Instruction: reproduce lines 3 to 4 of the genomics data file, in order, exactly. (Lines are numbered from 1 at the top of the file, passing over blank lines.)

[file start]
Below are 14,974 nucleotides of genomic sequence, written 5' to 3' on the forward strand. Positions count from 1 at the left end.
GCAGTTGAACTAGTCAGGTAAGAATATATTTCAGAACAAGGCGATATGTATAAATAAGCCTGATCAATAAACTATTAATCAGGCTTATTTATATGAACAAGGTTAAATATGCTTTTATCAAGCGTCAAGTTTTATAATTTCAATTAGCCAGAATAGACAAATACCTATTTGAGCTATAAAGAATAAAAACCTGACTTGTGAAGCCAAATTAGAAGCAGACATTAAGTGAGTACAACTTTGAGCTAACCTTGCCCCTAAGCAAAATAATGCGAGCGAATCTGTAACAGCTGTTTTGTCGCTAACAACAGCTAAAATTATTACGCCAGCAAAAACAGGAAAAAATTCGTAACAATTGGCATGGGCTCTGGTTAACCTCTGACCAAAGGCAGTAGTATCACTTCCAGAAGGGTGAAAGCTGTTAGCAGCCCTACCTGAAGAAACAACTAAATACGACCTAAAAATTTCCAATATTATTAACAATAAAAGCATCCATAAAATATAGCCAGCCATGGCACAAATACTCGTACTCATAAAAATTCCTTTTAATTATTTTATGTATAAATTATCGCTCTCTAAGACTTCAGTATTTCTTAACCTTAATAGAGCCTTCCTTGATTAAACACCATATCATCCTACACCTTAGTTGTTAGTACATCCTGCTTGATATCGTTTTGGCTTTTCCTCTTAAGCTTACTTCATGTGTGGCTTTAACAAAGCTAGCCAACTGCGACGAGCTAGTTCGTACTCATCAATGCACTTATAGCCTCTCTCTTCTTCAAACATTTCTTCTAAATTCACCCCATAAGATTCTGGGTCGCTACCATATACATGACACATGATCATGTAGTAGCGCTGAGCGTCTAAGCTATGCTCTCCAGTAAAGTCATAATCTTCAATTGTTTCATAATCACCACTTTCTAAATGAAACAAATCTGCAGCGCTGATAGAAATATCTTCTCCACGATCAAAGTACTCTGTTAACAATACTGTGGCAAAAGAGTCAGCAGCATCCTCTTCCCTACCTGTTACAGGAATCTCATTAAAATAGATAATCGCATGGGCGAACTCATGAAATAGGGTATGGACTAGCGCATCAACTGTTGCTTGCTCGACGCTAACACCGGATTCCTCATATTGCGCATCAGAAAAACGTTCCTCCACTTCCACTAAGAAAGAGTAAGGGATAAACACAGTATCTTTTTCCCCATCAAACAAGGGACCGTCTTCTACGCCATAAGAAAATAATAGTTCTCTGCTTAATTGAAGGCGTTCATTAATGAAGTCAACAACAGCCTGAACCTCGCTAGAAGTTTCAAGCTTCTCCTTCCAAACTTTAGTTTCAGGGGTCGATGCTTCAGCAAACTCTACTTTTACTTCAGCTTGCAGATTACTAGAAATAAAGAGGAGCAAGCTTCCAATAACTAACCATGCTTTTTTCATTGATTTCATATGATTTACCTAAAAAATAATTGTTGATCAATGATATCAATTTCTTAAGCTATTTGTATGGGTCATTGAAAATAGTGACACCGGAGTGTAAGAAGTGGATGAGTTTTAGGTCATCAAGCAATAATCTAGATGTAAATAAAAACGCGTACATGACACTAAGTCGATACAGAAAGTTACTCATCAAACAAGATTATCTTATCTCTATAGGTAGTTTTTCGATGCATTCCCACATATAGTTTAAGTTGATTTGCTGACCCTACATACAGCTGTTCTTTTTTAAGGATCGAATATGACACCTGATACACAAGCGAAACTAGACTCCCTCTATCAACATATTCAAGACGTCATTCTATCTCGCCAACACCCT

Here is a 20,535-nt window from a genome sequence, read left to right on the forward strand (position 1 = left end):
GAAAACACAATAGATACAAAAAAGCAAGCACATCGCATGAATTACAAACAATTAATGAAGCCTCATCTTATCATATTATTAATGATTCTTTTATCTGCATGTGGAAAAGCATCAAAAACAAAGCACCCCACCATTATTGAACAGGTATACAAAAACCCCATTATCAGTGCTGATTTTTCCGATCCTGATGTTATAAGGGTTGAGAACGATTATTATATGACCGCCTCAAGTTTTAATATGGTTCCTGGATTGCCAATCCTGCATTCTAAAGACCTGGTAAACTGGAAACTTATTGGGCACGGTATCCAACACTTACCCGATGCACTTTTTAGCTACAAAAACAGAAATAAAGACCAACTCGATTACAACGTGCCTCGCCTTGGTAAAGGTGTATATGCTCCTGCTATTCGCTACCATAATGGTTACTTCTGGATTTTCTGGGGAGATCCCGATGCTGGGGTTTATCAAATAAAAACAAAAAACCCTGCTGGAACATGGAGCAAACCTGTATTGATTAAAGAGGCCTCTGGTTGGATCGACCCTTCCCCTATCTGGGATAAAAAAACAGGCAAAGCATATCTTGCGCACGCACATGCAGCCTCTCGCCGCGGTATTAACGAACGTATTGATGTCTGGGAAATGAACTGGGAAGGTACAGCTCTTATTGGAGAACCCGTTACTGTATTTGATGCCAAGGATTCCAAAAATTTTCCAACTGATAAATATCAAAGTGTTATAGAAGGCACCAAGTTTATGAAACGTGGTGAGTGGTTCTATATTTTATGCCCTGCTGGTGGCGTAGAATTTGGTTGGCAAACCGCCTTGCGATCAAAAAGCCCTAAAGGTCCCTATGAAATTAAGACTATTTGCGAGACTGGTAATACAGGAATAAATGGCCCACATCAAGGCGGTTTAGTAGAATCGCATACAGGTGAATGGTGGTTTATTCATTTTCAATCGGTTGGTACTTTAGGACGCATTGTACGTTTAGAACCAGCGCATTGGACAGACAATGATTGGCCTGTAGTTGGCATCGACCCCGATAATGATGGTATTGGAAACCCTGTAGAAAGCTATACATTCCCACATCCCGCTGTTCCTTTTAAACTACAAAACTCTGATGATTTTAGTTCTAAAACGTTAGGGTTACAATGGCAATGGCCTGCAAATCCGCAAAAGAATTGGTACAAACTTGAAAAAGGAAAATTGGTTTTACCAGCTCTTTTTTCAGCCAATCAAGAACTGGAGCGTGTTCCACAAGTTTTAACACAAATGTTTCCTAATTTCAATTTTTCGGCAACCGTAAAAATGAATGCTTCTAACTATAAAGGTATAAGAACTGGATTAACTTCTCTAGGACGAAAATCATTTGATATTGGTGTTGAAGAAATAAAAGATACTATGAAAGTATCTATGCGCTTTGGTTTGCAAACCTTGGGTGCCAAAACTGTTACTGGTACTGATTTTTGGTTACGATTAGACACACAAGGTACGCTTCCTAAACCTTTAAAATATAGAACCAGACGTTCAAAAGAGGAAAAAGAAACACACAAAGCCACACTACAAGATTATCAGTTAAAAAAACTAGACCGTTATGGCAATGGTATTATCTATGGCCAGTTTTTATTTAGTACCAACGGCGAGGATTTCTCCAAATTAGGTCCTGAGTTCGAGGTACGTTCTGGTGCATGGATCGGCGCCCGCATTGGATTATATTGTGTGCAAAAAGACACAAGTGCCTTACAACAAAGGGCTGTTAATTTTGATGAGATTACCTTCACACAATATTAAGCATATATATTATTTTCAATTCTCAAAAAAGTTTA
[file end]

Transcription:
Here is a 20,535-nt window from a genome sequence, read left to right on the forward strand (position 1 = left end):
GAAAACACAATAGATACAAAAAAGCAAGCACATCGCATGAATTACAAACAATTAATGAAGCCTCATCTTATCATATTATTAATGATTCTTTTATCTGCATGTGGAAAAGCATCAAAAACAAAGCACCCCACCATTATTGAACAGGTATACAAAAACCCCATTATCAGTGCTGATTTTTCCGATCCTGATGTTATAAGGGTTGAGAACGATTATTATATGACCGCCTCAAGTTTTAATATGGTTCCTGGATTGCCAATCCTGCATTCTAAAGACCTGGTAAACTGGAAACTTATTGGGCACGGTATCCAACACTTACCCGATGCACTTTTTAGCTACAAAAACAGAAATAAAGACCAACTCGATTACAACGTGCCTCGCCTTGGTAAAGGTGTATATGCTCCTGCTATTCGCTACCATAATGGTTACTTCTGGATTTTCTGGGGAGATCCCGATGCTGGGGTTTATCAAATAAAAACAAAAAACCCTGCTGGAACATGGAGCAAACCTGTATTGATTAAAGAGGCCTCTGGTTGGATCGACCCTTCCCCTATCTGGGATAAAAAAACAGGCAAAGCATATCTTGCGCACGCACATGCAGCCTCTCGCCGCGGTATTAACGAACGTATTGATGTCTGGGAAATGAACTGGGAAGGTACAGCTCTTATTGGAGAACCCGTTACTGTATTTGATGCCAAGGATTCCAAAAATTTTCCAACTGATAAATATCAAAGTGTTATAGAAGGCACCAAGTTTATGAAACGTGGTGAGTGGTTCTATATTTTATGCCCTGCTGGTGGCGTAGAATTTGGTTGGCAAACCGCCTTGCGATCAAAAAGCCCTAAAGGTCCCTATGAAATTAAGACTATTTGCGAGACTGGTAATACAGGAATAAATGGCCCACATCAAGGCGGTTTAGTAGAATCGCATACAGGTGAATGGTGGTTTATTCATTTTCAATCGGTTGGTACTTTAGGACGCATTGTACGTTTAGAACCAGCGCATTGGACAGACAATGATTGGCCTGTAGTTGGCATCGACCCCGATAATGATGGTATTGGAAACCCTGTAGAAAGCTATACATTCCCACATCCCGCTGTTCCTTTTAAACTACAAAACTCTGATGATTTTAGTTCTAAAACGTTAGGGTTACAATGGCAATGGCCTGCAAATCCGCAAAAGAATTGGTACAAACTTGAAAAAGGAAAATTGGTTTTACCAGCTCTTTTTTCAGCCAATCAAGAACTGGAGCGTGTTCCACAAGTTTTAACACAAATGTTTCCTAATTTCAATTTTTCGGCAACCGTAAAAATGAATGCTTCTAACTATAAAGGTATAAGAACTGGATTAACTTCTCTAGGACGAAAATCATTTGATATTGGTGTTGAAGAAATAAAAGATACTATGAAAGTATCTATGCGCTTTGGTTTGCAAACCTTGGGTGCCAAAACTGTTACTGGTACTGATTTTTGGTTACGATTAGACACACAAGGTACGCTTCCTAAACCTTTAAAATATAGAACCAGACGTTCAAAAGAGGAAAAAGAAACACACAAAGCCACACTACAAGATTATCAGTTAAAAAAACTAGACCGTTATGGCAATGGTATTATCTATGGCCAGTTTTTATTTAGTACCAACGGCGAGGATTTCTCCAAATTAGGTCCTGAGTTCGAGGTACGTTCTGGTGCATGGATCGGCGCCCGCATTGGATTATATTGTGTGCAAAAAGACACAAGTGCCTTACAACAAAGGGCTGTTAATTTTGATGAGATTACCTTCACACAATATTAAGCATATATATTATTTTCAATTCTCAAAAAAGTTTA